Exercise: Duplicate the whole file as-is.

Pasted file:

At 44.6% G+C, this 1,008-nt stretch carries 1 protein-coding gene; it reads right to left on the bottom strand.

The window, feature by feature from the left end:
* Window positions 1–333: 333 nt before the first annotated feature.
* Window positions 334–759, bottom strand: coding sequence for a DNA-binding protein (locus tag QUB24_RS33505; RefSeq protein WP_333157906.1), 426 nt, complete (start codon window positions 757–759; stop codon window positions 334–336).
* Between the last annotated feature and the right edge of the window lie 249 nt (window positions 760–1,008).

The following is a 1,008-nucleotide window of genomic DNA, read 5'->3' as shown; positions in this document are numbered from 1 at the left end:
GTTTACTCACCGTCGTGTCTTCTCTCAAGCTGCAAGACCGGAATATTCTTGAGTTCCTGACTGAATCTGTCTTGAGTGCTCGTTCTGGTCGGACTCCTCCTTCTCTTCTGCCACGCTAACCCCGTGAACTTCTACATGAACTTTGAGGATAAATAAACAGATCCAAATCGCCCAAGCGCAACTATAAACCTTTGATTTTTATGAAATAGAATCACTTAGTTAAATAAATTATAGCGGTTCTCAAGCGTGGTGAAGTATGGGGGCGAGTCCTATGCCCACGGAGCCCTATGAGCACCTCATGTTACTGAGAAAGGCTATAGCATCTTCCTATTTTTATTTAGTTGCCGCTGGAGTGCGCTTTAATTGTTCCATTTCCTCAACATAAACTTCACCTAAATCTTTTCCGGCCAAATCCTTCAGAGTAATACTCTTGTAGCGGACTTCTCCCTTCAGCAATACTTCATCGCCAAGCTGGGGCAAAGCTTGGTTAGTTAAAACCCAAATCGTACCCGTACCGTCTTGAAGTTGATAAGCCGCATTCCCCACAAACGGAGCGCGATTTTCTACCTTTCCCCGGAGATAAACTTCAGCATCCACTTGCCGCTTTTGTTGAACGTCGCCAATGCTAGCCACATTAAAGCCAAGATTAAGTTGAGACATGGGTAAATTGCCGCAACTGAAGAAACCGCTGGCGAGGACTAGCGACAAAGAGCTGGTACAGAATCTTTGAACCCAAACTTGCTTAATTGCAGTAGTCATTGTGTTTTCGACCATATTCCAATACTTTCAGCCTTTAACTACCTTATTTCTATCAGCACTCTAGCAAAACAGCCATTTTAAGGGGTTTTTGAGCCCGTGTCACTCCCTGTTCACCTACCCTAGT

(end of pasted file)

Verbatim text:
At 44.6% G+C, this 1,008-nt stretch carries 1 protein-coding gene; it reads right to left on the bottom strand.

The window, feature by feature from the left end:
* Window positions 1–333: 333 nt before the first annotated feature.
* Window positions 334–759, bottom strand: coding sequence for a DNA-binding protein (locus tag QUB24_RS33505; RefSeq protein WP_333157906.1), 426 nt, complete (start codon window positions 757–759; stop codon window positions 334–336).
* Between the last annotated feature and the right edge of the window lie 249 nt (window positions 760–1,008).

The following is a 1,008-nucleotide window of genomic DNA, read 5'->3' as shown; positions in this document are numbered from 1 at the left end:
GTTTACTCACCGTCGTGTCTTCTCTCAAGCTGCAAGACCGGAATATTCTTGAGTTCCTGACTGAATCTGTCTTGAGTGCTCGTTCTGGTCGGACTCCTCCTTCTCTTCTGCCACGCTAACCCCGTGAACTTCTACATGAACTTTGAGGATAAATAAACAGATCCAAATCGCCCAAGCGCAACTATAAACCTTTGATTTTTATGAAATAGAATCACTTAGTTAAATAAATTATAGCGGTTCTCAAGCGTGGTGAAGTATGGGGGCGAGTCCTATGCCCACGGAGCCCTATGAGCACCTCATGTTACTGAGAAAGGCTATAGCATCTTCCTATTTTTATTTAGTTGCCGCTGGAGTGCGCTTTAATTGTTCCATTTCCTCAACATAAACTTCACCTAAATCTTTTCCGGCCAAATCCTTCAGAGTAATACTCTTGTAGCGGACTTCTCCCTTCAGCAATACTTCATCGCCAAGCTGGGGCAAAGCTTGGTTAGTTAAAACCCAAATCGTACCCGTACCGTCTTGAAGTTGATAAGCCGCATTCCCCACAAACGGAGCGCGATTTTCTACCTTTCCCCGGAGATAAACTTCAGCATCCACTTGCCGCTTTTGTTGAACGTCGCCAATGCTAGCCACATTAAAGCCAAGATTAAGTTGAGACATGGGTAAATTGCCGCAACTGAAGAAACCGCTGGCGAGGACTAGCGACAAAGAGCTGGTACAGAATCTTTGAACCCAAACTTGCTTAATTGCAGTAGTCATTGTGTTTTCGACCATATTCCAATACTTTCAGCCTTTAACTACCTTATTTCTATCAGCACTCTAGCAAAACAGCCATTTTAAGGGGTTTTTGAGCCCGTGTCACTCCCTGTTCACCTACCCTAGT